Just Worship gathering concludes with a splash
by Paul Seebeck | Presbyterian News Service
AUSTIN, Texas — During the closing plenary of Just Worship, the director of the event, the Rev. Dr. Kimberly Bracken Long, confessed that “in the face of so much injustice and suffering, it was hard to keep despair at bay and not be ruled by rage.”
As those words seemed to linger in the sacred space of the Austin Presbyterian Theological Seminary, Long asked, “How do we hold onto hope?”
That question, and those feelings she described, came to her as her heart was bursting with joy — and then breaking — during a visit to Atlanta to see her granddaughters.
Early one morning awake in the guest bedroom, she listened quietly for signs of life. And then she heard the first sounds coming through the bedroom walls. It was three-year-old Harper singing.
“Edelweiss, edelweiss, every morning you greet me,” Long sang.
“It was the song I sang to her father,” she said softly, “and now he sings it to her.”
But shortly after that, Long heard another sound. The news was of yet another mass shooting, and the sweetness of the morning was gone.
A few hours later, Long and her son were driving home after picking Harper up from pre-school, when the girl excitedly pointed out the window, “Look! Skies of blue. Clouds of white,” she exclaimed. “What a wonderful world!”
Long said that her heart burst and broke all over again. One day, she thought, the girl “will find out the world is not as wonderful as all of that.”
“She will learn the world is full of hate, suffering and violence. That life is sometimes a matter of unspeakable pain. I do not want her to go through active shooter drills at her school.
“I don’t want her to know that children can be separated from their parents at the border; that families are torn apart by deportations; that refugees from a hurricane disaster are turned away for lack of visas. She lives in a world where her friends and relatives whose skin is darker than her own are treated differently — sometimes with devastating consequences.
“I do not want her to know that because of the generations before her, the planet she calls home is in peril. And that teenagers from every part of the world, some only a decade older than she, are having to stand up and call the leaders of the world to account for the devastations of climate change.
“Is it any wonder that we need to lament?” she asked.
“How do we hold on to hope?” she asked again. “We do it by worshiping.”
Long said she believes that whenever we worship, the vision of what God intends for the world is kept alive.
By telling the story of Jesus Christ — what he has done, what he is doing, and what he will do when he comes again — “we proclaim and enact the coming reign of God,” she said.
For Long, this happens when we
- Baptize people into the death and life of Jesus Christ.
- Proclaim that neither death nor evil have the last word.
- Share bread and wine at a table, where everybody has a place.
- The bodies around us look different than ours
- We hear voices other than our own.
It also happens, she said, “when we sing of the coming reign of God, for our songs can say more than our words alone.”
With that, Long asked those gathered to sing with her the hymn that expresses this better than any other she knows — and to make the words their prayer:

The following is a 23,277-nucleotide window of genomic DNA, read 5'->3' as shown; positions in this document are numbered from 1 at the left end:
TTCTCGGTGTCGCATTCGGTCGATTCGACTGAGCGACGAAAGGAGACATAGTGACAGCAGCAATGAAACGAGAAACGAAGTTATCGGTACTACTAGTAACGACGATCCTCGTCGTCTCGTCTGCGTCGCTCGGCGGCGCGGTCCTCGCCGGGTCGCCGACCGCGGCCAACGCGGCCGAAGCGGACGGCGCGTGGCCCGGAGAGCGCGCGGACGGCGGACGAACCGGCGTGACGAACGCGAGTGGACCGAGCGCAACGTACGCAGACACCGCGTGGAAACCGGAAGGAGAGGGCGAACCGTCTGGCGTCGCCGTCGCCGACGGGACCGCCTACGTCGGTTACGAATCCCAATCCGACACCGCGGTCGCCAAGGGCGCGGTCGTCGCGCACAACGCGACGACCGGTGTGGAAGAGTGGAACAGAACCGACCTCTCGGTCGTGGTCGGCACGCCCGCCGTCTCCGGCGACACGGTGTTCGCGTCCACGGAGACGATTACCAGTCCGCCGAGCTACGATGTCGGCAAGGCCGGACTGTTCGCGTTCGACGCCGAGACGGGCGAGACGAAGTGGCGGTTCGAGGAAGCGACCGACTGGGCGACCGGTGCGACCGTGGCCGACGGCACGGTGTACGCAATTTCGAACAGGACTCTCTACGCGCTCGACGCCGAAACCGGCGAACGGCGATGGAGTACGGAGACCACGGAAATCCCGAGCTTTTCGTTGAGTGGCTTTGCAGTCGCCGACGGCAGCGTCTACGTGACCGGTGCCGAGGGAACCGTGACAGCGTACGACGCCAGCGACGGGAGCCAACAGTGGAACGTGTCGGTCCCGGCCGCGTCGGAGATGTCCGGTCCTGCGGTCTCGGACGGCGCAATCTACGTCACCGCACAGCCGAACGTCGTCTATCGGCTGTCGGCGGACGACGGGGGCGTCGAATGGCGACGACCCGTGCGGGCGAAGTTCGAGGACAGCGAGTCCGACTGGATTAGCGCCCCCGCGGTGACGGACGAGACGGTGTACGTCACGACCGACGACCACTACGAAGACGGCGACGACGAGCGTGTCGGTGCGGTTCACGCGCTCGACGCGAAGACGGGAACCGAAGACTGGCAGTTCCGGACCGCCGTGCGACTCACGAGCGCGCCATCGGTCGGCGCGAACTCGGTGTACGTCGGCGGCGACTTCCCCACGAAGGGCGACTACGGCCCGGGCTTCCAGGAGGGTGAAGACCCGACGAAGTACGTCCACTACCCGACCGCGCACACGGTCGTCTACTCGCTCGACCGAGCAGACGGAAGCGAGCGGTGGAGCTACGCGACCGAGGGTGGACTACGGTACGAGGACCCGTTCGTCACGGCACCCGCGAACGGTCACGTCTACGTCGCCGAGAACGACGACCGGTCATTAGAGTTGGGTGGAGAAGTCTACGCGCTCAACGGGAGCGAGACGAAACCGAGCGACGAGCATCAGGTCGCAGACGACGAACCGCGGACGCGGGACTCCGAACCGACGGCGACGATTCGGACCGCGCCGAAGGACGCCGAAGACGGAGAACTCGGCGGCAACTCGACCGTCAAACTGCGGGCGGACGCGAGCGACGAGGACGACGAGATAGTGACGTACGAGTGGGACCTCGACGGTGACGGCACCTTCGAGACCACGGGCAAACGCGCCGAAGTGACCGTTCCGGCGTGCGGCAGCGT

“Pelas dores deste mundo,” Glory to God #764
For the troubles and the sufferings of the world,
God, we call upon your mercy:
the whole Creation’s laboring in pain!
Lend an ear to the rising cry for help
from oppressed and hopeless people:
Come! Hasten your salvation, healing love!
We pray for peace,
the blessed peace that comes from making justice,
to cover and embrace us.
Have mercy, Lord!
We pray for power,
the power that will sustain your people’s witness:
until your kingdom come,
We sing and pray for mercy, peace and power, she said, so that we might witness to the promise given in Revelation 21:1-7, which refers to a time when
“God will wipe every tear from their eyes. Death will be no more; mourning and crying and pain will be no more, for the first things have passed away.” (Verse 4)
For Long, this promise “that Christ will restore the world to all that it was created to be” is why we are called to just worship. This kind of worship “engenders hope,” she said, “the kind of hope that is dangerous, like Mary’s Magnificat, which can turn the world upside down.”
According to Long, no one put this better than her liturgical hero, Robert Hovda.
“Hovda once said that a ‘good liturgical celebration [or “good church” if you prefer] like a parable takes us by the hair of our heads, lifts us momentarily out of the cesspool of injustice we call home and puts us in the promised and challenging reign of God, where we are treated like we have never been treated anywhere else.’”
Long said she wants to worship and live like that, to bet her life — and ground worship — on the promise that was given to each of us in our baptism.
“Let’s do that,” she said. “Let’s just worship.”
Then she invited those gathered to turn toward the baptismal font. As Dr. Tony McNeill played “Take Me To The Water,” Long took sprigs and water up and down the aisles of the chapel, dousing those gathered and offering them these words: “Siblings in Christ, remember your baptism, and be thankful.”
Just Worship, which concluded Wednesday, is a cooperative effort among Austin and Johnson C. Smith seminaries, the PC(USA) Office of Theology and Worship and the Presbyterian Association of Musicians.
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Categories: Evangelism & Discipleship, Faith & Worship, Seminaries
Tags: Austin Presbyterian Theological Seminary, dr. tony mcneill, just worship, phillip morgan, psalm 13, rev. dr. kimberly bracken long, revelation 21
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